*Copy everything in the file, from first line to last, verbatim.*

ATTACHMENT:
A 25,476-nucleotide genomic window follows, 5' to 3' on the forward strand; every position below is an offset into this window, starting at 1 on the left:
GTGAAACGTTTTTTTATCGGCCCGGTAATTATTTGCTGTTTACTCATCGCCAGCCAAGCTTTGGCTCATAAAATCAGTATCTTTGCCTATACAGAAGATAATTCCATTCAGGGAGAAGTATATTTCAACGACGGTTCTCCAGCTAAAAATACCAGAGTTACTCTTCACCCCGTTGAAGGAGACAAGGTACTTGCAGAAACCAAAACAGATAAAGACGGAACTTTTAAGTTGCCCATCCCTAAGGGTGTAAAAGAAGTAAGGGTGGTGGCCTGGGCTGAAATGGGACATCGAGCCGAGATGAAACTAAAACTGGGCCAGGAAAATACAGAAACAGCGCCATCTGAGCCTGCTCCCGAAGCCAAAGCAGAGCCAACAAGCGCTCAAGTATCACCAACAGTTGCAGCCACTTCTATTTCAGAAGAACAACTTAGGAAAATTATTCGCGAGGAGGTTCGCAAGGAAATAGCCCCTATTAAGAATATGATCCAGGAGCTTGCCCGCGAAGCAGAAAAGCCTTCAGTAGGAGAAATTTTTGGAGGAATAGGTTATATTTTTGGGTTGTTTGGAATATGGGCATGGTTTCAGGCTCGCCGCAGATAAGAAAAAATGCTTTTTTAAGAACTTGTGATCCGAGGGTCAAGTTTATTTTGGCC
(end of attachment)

A 25,476-nucleotide genomic window follows, 5' to 3' on the forward strand; every position below is an offset into this window, starting at 1 on the left:
GTGAAACGTTTTTTTATCGGCCCGGTAATTATTTGCTGTTTACTCATCGCCAGCCAAGCTTTGGCTCATAAAATCAGTATCTTTGCCTATACAGAAGATAATTCCATTCAGGGAGAAGTATATTTCAACGACGGTTCTCCAGCTAAAAATACCAGAGTTACTCTTCACCCCGTTGAAGGAGACAAGGTACTTGCAGAAACCAAAACAGATAAAGACGGAACTTTTAAGTTGCCCATCCCTAAGGGTGTAAAAGAAGTAAGGGTGGTGGCCTGGGCTGAAATGGGACATCGAGCCGAGATGAAACTAAAACTGGGCCAGGAAAATACAGAAACAGCGCCATCTGAGCCTGCTCCCGAAGCCAAAGCAGAGCCAACAAGCGCTCAAGTATCACCAACAGTTGCAGCCACTTCTATTTCAGAAGAACAACTTAGGAAAATTATTCGCGAGGAGGTTCGCAAGGAAATAGCCCCTATTAAGAATATGATCCAGGAGCTTGCCCGCGAAGCAGAAAAGCCTTCAGTAGGAGAAATTTTTGGAGGAATAGGTTATATTTTTGGGTTGTTTGGAATATGGGCATGGTTTCAGGCTCGCCGCAGATAAGAAAAAATGCTTTTTTAAGAACTTGTGATCCGAGGGTCAAGTTTATTTTGGCC